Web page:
When I started the game, I noticed that Steam listed some “Last played” data, which struck me as strange, because I had never actually played it before. But then I remembered that I had attempted to play it back when I first bought it, only to have it crash immediately. This time, I fared better: it lasted about a half an hour before crashing, long enough for me to get not quite all the way through the first level. Since this level is pretty tutorial-like, I still don’t think I really have a good idea of what the gameplay is like or how hard the puzzles are.

With that, I gave up on puzzle games and tried out Lego Batman, something that had struck me as a good idea back in 1997 when I played Lego Star Wars. After an overlong intro sequence involving some rather forced slapstick — perhaps my tastes have changed in the last four years? — I made Lego Batman run around and hit people for a few minutes, just long enough to decide that this is a game best controlled with a gamepad rather than mouse and keboard. But my system wouldn’t recognize my trusty DualShock + USB Adapter until I rebooted, and after that, it wouldn’t start the game again. It kept throwing up Windows “illegal operation” dialogs.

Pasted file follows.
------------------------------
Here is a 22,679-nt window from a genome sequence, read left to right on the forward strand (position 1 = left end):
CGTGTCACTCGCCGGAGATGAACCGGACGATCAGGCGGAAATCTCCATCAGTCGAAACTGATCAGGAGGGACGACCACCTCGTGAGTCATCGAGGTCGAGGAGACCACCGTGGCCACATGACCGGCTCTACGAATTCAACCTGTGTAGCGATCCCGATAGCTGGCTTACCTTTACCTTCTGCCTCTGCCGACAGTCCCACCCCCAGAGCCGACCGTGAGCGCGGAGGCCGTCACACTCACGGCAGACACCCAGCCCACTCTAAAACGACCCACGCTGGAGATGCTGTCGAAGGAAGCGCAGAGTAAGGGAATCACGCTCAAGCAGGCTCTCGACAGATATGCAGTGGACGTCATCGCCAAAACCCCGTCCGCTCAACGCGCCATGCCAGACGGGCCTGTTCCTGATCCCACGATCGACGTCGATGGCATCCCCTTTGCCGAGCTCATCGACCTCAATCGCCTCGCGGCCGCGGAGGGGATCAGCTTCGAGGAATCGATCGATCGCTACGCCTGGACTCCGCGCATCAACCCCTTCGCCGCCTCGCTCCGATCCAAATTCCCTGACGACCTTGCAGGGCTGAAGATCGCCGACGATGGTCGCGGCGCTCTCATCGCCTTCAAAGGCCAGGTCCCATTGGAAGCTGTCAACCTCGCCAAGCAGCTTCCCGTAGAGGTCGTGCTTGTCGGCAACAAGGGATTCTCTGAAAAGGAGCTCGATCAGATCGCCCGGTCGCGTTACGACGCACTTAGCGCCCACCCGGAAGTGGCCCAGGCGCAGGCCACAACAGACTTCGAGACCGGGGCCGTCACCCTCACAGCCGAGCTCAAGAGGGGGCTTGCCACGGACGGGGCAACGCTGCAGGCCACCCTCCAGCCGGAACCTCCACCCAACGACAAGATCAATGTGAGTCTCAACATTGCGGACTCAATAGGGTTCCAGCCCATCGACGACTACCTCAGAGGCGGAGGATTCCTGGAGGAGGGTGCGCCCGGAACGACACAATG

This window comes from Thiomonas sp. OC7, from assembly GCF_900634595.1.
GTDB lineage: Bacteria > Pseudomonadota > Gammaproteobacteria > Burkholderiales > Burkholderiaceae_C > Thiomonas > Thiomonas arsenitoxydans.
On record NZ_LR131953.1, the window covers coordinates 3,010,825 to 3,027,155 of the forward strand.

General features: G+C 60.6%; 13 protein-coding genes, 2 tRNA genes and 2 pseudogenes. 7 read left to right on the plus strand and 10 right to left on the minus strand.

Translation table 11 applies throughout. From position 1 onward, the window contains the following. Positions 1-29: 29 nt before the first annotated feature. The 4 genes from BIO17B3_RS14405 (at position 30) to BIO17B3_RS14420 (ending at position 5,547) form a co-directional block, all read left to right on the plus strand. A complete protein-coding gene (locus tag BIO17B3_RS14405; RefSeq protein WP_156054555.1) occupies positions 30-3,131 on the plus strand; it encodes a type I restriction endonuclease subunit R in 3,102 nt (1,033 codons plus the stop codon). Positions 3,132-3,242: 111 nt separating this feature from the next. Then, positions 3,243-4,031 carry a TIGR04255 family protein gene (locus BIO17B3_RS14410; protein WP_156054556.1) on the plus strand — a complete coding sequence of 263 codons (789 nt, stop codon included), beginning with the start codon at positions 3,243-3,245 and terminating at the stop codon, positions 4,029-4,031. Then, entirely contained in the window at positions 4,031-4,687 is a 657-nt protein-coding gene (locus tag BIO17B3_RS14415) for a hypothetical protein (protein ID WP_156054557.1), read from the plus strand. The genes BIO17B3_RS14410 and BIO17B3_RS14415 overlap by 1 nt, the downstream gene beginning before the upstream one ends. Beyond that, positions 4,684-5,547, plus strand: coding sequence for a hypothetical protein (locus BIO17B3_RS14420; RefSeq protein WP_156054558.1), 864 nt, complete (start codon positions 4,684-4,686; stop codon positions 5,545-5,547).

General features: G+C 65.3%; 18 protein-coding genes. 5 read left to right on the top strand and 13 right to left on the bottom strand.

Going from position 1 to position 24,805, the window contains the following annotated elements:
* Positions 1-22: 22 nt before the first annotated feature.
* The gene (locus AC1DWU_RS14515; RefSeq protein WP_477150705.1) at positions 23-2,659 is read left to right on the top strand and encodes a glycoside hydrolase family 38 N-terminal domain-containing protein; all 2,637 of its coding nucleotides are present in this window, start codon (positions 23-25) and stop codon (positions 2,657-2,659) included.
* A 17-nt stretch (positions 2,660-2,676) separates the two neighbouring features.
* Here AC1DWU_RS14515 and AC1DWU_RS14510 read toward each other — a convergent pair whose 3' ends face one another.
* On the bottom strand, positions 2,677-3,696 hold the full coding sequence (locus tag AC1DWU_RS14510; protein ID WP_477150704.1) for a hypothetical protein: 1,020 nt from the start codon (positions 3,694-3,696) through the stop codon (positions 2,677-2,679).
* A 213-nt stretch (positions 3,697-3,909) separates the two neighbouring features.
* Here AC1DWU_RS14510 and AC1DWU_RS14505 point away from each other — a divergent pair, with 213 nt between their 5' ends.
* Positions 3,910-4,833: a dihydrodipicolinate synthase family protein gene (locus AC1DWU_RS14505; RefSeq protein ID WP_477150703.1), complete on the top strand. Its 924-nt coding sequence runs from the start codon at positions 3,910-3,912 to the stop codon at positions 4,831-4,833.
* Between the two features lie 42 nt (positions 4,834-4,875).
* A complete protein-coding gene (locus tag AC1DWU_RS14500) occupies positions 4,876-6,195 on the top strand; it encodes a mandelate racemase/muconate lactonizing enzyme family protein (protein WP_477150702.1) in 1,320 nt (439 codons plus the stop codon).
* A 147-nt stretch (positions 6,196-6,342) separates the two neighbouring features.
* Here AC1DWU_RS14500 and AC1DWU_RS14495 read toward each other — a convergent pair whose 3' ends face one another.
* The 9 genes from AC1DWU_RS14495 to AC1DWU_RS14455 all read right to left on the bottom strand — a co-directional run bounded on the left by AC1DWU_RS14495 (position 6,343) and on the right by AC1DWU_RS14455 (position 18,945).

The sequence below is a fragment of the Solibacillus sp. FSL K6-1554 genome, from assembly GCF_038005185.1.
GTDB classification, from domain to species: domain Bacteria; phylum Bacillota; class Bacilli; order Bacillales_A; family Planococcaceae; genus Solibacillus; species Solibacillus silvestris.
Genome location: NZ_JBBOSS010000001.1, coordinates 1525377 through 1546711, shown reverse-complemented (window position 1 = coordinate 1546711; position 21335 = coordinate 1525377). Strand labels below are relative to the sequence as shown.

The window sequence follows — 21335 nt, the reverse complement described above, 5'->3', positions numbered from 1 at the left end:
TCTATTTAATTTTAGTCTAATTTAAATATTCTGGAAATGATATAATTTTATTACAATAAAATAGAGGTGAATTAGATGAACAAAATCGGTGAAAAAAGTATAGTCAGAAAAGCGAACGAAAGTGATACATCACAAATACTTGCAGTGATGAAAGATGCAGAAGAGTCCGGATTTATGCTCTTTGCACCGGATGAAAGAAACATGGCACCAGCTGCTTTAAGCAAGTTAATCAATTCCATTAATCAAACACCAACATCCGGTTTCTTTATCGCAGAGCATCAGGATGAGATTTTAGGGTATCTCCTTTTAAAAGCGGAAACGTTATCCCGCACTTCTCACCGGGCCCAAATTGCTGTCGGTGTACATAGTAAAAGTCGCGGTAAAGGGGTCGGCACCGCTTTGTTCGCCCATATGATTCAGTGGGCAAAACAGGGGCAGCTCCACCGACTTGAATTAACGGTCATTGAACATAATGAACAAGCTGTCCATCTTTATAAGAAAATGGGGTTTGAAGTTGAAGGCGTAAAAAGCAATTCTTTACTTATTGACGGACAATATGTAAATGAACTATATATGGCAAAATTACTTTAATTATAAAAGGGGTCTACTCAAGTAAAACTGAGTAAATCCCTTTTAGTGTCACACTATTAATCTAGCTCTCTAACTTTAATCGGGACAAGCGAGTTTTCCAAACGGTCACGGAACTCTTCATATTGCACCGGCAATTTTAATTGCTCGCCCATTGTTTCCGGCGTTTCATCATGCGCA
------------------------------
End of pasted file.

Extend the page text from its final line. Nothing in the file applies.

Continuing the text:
It’s likely that all these problems, and probably other recent problems as well (like my difficulties with Arthur’s Knights), have a common root in my hardware, probably that the fan on the video card is clogged with dust again or something similarly foolish. But I didn’t feel like doing anything as stressful and taxing as troubleshooting hardware, so I spent the rest of the evening watching a movie instead. At least I can scratch two of the three games off the list of things I’ve purchased but not actually played.